Tassel Ears in Corn

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  • Tassel ears are the common term for a tassel that has developed a limited number of kernels and maintains components of both reproductive morphologies.
  • Tassel ears appear commonly on tillers, often on plants possessing normal ears and tassels on the main plants.
  • The ears are produced at a terminal position on the tiller where a tassel would normally develop.
  • Tassel ears can be produced by tillers that form due to damage to the growing point of the main plant before the V6 growth stage.
  • Tassel ears may also be produced by the main plant, typically on plants that are stunted and spindly due to delayed emergence or uneven crop development.
  • This phenomenon often can be observed along edges of fields where early-season soil compaction or where saturated, wet soil conditions have contributed to plant stress.


  • Tassel ears are the result of a physiological abnormality when the tassel and the ear are present within the same structure.
  • A corn plant is monoecious, meaning that the male and female reproductive organs are contained in physically separate morphologies. The tassel is the male flower and the ear shoots are the female flowers, both originally initiating as single flowers containing both male and female reproductive structures.
  • During development the female flower component aborts in the tassel, and the male flower component aborts in the ear shoots, resulting in unisexual flowers.
  • Environmental triggers can cause a hormonal cascade resulting in male flowers retaining their female parts, and becoming tassel ears by developing kernels.
Corn exhibiting tassel ear, with the center spike possessing an ear-like structure.

Corn exhibiting tassel ear, with the center spike possessing an ear-like structure.

Management and Impact

  • Tassel ears do not posses a husk covering, so the unprotected kernels on the plant are exposed to pests and weather conditions. Grain usually cannot be harvested from tassel ears.
  • Tassel ears do not impact yield or corn health, since most plants producing tassel ears also contain healthy monoecious flowers that develop into regular ears.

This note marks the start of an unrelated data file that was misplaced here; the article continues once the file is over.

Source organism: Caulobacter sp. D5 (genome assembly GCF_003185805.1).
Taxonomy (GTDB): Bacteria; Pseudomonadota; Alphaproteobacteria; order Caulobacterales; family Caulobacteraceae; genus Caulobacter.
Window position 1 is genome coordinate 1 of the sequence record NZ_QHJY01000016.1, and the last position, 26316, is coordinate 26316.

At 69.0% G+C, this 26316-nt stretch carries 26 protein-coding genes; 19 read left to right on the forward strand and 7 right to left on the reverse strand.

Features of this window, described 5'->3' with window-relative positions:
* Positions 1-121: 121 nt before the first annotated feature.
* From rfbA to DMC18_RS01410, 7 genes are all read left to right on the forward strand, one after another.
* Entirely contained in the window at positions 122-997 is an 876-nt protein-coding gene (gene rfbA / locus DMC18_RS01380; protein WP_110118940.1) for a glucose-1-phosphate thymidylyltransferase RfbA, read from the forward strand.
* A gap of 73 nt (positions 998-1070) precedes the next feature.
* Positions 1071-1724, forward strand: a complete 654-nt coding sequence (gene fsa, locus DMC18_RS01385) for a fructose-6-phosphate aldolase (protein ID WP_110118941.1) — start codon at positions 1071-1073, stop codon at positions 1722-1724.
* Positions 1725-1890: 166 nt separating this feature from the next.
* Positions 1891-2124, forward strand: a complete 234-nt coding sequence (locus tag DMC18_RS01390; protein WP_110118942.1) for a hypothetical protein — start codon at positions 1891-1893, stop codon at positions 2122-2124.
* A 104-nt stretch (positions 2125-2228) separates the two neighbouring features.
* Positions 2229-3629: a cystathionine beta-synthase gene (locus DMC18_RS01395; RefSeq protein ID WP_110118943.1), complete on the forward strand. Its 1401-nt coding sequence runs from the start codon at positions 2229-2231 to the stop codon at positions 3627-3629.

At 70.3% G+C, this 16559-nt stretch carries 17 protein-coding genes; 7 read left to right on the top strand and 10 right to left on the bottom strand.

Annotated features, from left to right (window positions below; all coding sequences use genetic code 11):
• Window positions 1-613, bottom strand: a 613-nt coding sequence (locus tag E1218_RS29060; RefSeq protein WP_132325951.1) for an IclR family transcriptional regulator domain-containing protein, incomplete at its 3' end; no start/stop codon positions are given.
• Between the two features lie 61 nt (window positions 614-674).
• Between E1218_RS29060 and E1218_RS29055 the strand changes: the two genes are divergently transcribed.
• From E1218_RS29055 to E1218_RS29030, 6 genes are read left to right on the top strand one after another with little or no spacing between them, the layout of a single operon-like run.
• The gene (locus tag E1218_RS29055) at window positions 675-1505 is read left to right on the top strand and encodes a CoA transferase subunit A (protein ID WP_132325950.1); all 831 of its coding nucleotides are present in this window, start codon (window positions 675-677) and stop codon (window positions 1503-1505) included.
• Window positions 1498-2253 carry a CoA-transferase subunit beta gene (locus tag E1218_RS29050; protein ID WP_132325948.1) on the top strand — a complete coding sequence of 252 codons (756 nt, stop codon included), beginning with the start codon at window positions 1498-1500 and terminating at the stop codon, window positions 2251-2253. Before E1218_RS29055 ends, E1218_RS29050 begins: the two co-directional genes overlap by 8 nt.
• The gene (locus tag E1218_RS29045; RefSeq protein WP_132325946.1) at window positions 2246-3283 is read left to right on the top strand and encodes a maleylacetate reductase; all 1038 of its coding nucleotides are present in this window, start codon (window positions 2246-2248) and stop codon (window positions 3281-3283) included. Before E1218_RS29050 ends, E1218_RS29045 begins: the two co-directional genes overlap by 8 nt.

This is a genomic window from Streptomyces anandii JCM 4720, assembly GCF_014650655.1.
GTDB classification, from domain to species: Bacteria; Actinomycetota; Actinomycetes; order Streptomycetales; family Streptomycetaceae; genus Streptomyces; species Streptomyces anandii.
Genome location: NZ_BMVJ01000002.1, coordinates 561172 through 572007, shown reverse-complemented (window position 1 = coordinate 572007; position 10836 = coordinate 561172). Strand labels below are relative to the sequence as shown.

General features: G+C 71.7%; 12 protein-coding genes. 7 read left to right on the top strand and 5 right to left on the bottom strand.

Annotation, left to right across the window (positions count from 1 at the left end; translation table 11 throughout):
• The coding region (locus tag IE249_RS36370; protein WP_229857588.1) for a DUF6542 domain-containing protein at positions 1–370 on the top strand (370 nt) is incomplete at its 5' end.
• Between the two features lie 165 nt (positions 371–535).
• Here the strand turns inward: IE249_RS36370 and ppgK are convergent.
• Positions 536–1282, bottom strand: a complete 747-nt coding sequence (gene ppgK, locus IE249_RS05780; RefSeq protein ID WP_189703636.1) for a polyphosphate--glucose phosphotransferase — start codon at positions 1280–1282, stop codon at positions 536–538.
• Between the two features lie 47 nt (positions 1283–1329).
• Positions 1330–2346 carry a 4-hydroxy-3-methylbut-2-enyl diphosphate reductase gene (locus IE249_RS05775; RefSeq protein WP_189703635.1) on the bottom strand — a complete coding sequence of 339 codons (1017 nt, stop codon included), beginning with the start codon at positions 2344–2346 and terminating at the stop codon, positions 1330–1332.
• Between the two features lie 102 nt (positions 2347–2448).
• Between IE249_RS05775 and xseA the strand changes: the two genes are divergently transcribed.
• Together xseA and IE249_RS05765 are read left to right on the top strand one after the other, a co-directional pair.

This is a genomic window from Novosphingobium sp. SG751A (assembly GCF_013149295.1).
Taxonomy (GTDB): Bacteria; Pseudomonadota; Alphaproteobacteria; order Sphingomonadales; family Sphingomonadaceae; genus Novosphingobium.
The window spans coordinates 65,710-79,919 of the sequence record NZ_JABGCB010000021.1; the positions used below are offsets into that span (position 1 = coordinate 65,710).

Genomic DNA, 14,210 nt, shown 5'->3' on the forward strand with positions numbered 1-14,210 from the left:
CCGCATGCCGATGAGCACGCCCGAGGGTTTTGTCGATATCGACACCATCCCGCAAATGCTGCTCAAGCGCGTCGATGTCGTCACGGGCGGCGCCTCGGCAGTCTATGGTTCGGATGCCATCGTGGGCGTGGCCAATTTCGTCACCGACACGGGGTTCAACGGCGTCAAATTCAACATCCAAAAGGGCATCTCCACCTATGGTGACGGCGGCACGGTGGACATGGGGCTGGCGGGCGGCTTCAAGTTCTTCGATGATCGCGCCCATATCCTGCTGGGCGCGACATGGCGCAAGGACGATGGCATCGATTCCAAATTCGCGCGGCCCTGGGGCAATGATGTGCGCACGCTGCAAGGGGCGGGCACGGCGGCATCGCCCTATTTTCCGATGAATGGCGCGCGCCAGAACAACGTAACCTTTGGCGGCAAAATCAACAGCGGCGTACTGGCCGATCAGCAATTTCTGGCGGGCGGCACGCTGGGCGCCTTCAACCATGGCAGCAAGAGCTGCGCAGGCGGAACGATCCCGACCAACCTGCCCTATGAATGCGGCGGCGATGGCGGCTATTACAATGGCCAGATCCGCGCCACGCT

• Extensive research indicates that tillers have no appreciable influence on grain yield of the main plant.
  • Stunted or spindly corn plants that posses tassel ears are usually unhealthy as a result of other environmental influences, such as soil compaction and flooding.
  • Low plant density can promote tillering, resulting in greater occurrence of tassel ears.
  • Corn hybrids are known to vary in their tendency to produce tillers and, consequently, tassel ears.

Author: Nanticha Lutt

Carter, P. 2015. Corn Tillers: Causes and Influence on the Main Plant. Pioneer Field Facts, Vol. 15 No. 3.

Nielson, R.L. 2004. Tassel-Ears in Corn. Corny News Network, Purdue University.

Thomison, P.R. 1995. Corn Growth and Development – Does Tillering Affect Hybrid Performance? Ohio State University AGF-121-95.

Thomison, P.R. 2007. “Tassel Ears” in Corn. Ohio State University C.O.R.N. Newsletter 2007-27.


Photo - inspecting corn plants

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The foregoing is provided for informational use only. Please contact your Pioneer sales professional for information and suggestions specific to your operation. Product performance is variable and depends on many factors such as moisture and heat stress, soil type, management practices and environmental stress as well as disease and pest pressures. Individual results may vary.